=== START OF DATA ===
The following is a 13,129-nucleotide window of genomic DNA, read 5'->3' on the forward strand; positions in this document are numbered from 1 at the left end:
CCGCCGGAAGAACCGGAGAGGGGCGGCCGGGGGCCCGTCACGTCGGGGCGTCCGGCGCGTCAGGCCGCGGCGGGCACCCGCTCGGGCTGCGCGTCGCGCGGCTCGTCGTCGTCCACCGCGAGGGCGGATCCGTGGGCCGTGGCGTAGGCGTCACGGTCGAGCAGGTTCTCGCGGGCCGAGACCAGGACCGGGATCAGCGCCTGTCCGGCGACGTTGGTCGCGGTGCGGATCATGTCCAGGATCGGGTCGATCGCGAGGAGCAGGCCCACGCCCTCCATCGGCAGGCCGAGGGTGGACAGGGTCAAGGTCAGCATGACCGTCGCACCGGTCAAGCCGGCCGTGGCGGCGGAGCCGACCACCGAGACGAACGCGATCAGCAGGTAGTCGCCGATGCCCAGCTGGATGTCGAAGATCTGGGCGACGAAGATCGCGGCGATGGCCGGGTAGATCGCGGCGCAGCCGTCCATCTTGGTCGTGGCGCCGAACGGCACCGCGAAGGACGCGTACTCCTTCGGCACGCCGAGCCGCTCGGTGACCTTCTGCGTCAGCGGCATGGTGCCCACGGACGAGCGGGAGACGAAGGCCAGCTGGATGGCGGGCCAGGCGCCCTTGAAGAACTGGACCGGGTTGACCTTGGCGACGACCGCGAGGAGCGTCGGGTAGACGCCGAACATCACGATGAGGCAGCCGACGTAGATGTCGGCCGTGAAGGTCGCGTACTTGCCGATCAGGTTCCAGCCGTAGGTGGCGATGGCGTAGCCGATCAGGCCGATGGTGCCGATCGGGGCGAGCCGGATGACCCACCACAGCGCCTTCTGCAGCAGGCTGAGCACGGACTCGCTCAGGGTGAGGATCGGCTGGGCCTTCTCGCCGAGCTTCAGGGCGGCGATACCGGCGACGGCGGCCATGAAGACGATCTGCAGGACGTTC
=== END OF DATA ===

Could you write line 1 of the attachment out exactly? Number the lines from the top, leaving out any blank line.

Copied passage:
The following is a 13,129-nucleotide window of genomic DNA, read 5'->3' on the forward strand; positions in this document are numbered from 1 at the left end: